So what happened to Holmes in the summer of 1919?  To answer that question, Healy takes the reader on a spellbinding journey into the social and political dynamics of America’s intellectual class—and last survivors of the Civil War—as they struggled to maneuver the country in a new world order shaped by the ravages of an unprecedented war.

There is an apocryphal answer to the 1919 question.  The free speech analysis that Holmes and Brandeis worked out after 1919 bore a striking resemblance to an earlier proposition advanced by Judge Billings Learned Hand as trial judge in a 1917 case in federal court in New York.  Hand and Holmes knew one another, if not well, and their contrasting judicial philosophies, co-existing in era, frequently prompt comparison by scholars.  So it was once speculated that perhaps Holmes had met with Hand in precisely that summer.  It’s the kind of story that would make an exciting two-man show for the law-and-theater crowd.

As Healy tells it, Hand did play a role, if less direct, in reshaping Holmes’s thinking.  Another figure emerges as a key intermediary in Healy’s narrative, British political scientist Harold Laski.  Laski did interact with Holmes quite a bit, before, during, and after the summer of 1919, and his influence is plain.  Of course the full story is a good deal more complex, and Healy constructs it masterfully.  More than that, I won’t spoil.  Read the book.

Holmes in 1861 daguerreotype.
I was struck by three points of the story, and they all relate to Holmes not really being the paragon of personhood I wish he were.

First, Holmes was an elitist.  He read 50 books in the summer of 1919, Healy recounts.  He was always eager to immerse himself in the rich intellectual legacy of the Greek philosophers.  He was much less eager to take up Justice Brandeis’s invitation to visit textile mills in the summer of 1919 to witness for himself the unsettling state of labor and labor strikes in post-war America.  On the one hand, it’s fabulous that Milton’s Areopagitica and Mill’s On Liberty were part of the deep knowledge of the man who shaped modern free speech law.  On the other hand, it’s hard to tell whether he really understood the implications of dissent on the ground.

As my law school is now in the process of hiring a new dean, I think about Holmes's elitism in relation to the transformative trauma unfolding in legal education today.  Law schools are entranced with experiential education and are dumping jurisprudence in an effort to get students more time in practice training.  Ian Holloway and Steven Friedland recently located legal education in tension between a “grand university” model and a “Hessian craft guild" model.  Holmes was all grand university, and that is not ideal.  But modern free speech would not be what it is today if we were depending on the Hessian craft guild to build it.  It’s really important to have room for both.

Second, Holmes was a little slow on the uptake, even on free speech doctrine.  There was in fact correspondence between Hand and Holmes, though it pre-dated 1919.  And Healy reports how Holmes just missed the point.  Had he gotten the point, he might have started dissenting a bit earlier, and maybe even saved some demonstrators and harmless Bolsheviks from long prison terms.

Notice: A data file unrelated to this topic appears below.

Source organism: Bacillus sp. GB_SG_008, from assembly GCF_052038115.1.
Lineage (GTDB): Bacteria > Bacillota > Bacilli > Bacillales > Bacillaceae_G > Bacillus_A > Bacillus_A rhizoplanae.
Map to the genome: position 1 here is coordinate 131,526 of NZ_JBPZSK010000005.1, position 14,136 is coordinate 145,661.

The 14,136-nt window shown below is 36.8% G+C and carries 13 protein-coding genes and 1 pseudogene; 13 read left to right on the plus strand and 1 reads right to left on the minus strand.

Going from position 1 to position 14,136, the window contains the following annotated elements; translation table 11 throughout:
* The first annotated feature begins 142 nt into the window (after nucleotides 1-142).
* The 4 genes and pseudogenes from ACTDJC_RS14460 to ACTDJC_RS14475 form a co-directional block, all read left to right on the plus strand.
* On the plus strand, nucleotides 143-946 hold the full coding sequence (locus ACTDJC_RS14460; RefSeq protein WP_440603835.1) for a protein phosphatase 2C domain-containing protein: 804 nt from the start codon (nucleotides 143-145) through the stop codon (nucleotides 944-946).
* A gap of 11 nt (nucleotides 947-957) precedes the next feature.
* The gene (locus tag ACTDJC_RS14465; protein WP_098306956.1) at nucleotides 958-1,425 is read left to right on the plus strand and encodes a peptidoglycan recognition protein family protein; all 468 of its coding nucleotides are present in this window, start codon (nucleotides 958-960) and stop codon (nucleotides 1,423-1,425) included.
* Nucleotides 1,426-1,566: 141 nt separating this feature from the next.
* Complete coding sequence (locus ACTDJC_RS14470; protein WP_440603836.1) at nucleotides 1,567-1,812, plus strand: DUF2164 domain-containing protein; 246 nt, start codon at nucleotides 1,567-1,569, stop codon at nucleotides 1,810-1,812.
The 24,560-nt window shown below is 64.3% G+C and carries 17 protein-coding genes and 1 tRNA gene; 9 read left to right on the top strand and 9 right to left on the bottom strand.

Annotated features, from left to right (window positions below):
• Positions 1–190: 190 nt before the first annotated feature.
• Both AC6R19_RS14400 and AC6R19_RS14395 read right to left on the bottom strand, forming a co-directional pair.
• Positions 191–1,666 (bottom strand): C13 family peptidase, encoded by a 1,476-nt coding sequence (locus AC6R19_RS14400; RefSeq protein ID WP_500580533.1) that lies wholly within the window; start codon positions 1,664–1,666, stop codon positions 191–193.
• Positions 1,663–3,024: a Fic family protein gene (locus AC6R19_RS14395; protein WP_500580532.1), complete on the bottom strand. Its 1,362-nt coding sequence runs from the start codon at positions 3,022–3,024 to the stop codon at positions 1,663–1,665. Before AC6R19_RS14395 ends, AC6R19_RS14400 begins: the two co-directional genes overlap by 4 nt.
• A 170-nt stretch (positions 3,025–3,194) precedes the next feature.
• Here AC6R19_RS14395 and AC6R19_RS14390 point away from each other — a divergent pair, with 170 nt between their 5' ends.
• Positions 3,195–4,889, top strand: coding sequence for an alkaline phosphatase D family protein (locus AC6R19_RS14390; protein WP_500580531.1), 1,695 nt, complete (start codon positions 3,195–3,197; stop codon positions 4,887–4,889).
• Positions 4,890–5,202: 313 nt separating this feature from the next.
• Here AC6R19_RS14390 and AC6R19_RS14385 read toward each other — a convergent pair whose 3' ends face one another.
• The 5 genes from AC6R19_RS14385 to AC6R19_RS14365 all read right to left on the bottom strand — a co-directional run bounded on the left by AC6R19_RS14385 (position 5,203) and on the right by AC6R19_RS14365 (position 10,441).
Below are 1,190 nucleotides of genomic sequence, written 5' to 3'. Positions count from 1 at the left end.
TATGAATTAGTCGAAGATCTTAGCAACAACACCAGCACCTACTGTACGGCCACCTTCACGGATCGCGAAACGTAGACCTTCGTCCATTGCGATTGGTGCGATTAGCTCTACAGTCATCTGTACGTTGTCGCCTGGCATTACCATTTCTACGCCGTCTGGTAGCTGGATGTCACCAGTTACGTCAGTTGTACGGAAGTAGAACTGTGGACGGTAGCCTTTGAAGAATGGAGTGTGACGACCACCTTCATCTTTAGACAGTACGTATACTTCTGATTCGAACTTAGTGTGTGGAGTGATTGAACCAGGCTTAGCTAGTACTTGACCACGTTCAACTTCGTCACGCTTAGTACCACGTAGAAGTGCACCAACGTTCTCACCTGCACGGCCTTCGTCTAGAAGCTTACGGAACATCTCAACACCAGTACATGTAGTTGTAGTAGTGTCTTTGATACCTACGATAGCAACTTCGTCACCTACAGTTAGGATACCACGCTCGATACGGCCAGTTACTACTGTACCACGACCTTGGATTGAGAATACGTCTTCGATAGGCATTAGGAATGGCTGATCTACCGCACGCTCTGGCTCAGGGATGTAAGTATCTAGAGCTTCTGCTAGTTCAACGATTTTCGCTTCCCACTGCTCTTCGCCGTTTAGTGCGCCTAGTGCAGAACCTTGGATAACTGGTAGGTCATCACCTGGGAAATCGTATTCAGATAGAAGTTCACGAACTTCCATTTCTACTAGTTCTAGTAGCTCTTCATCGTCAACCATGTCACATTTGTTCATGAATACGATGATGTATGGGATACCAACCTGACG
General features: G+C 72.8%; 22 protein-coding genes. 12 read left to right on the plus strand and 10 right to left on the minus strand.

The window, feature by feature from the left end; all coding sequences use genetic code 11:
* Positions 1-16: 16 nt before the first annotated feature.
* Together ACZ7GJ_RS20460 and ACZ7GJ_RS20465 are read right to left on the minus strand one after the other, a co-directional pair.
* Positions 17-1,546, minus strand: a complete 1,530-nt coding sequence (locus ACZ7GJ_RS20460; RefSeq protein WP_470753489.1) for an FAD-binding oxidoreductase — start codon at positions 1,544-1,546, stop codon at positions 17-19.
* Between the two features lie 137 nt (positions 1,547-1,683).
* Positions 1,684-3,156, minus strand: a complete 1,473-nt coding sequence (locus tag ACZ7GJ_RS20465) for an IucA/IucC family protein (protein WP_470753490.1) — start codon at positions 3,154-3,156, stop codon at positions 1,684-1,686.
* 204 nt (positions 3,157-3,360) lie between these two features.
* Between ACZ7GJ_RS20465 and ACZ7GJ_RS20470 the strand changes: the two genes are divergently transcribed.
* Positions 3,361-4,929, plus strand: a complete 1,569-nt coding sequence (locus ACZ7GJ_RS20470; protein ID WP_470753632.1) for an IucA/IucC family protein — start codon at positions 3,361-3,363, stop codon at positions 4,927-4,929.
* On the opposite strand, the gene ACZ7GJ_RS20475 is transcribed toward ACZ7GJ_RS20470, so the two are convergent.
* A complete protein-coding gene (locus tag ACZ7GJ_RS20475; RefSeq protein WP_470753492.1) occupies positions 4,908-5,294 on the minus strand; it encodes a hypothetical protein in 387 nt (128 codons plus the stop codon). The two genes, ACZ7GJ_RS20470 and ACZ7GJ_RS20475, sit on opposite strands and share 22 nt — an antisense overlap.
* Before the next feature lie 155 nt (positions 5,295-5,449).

A good example of Holmes’s fumbling start is the “clear and present danger” doctrine, which was born before the summer of 1919, but only later acquired its more rights-protective meaning.  “Clear and present” was indicative of Hand’s influence, suggesting as it did what today we might call a behavioral economic approach to legal reasoning.  But Holmes rather blew it, because his use of the test was highly subjective.  He gave the test no meaning, so allowed it to be perverted by the fever of the Red Scare.  Later evolution of the test would reveal a dynamic relationship between variables such as the “imminence” and “gravity” of the danger.  That more sophisticated analysis prophylactically protects speech that might be subversive, but poses no real threat, and also allows free speech doctrine to realize its critical anti-majoritarian function.  Hand understood that in 1917.  It took Holmes quite a while to work it out.

Third, Holmes was not a friend you could count on.  Amid the Red Scare, Holmes’s dear friends Laski and Felix Frankfurter, on the Harvard Law faculty, suffered virulent persecution for their politics and identities.  The “Red Summer” was the very summer of 1919.  Both men were sympathetic with labor, and both were labeled Bolsheviks.  Frankfurter, who was Jewish and Austrian, was further denigrated by post-war anti-Semitic and anti-German sentiments.  Critics of Laski, a British national, demanded his expulsion from teaching at Harvard Law.  Imagine!—persecution on a law faculty based on the politically correct zeitgeist.  How last century.

To be fair, Holmes and Harvard Law Dean Roscoe Pound did take steps to defend Laski and Frankfurter.  But their efforts, especially Holmes’s, were lackluster.  Despite the loving affection that Holmes professed for like-a-son Laski in private correspondence, Holmes resisted early entreaties to help.  Holmes was afraid of offending Laski and Frankfurter’s persecutors on the Harvard Law faculty, whom Holmes regarded as friends.  Holmes preferred to distance himself from the conflict and retreat to the sanctified solitude of his private library.  The great dissenter, a Civil War veteran wounded in action, whose famous diction dominated doctrinal opponents, shrank from moral defense of his friends, lest the comforts of his social and economic status be placed in jeopardy.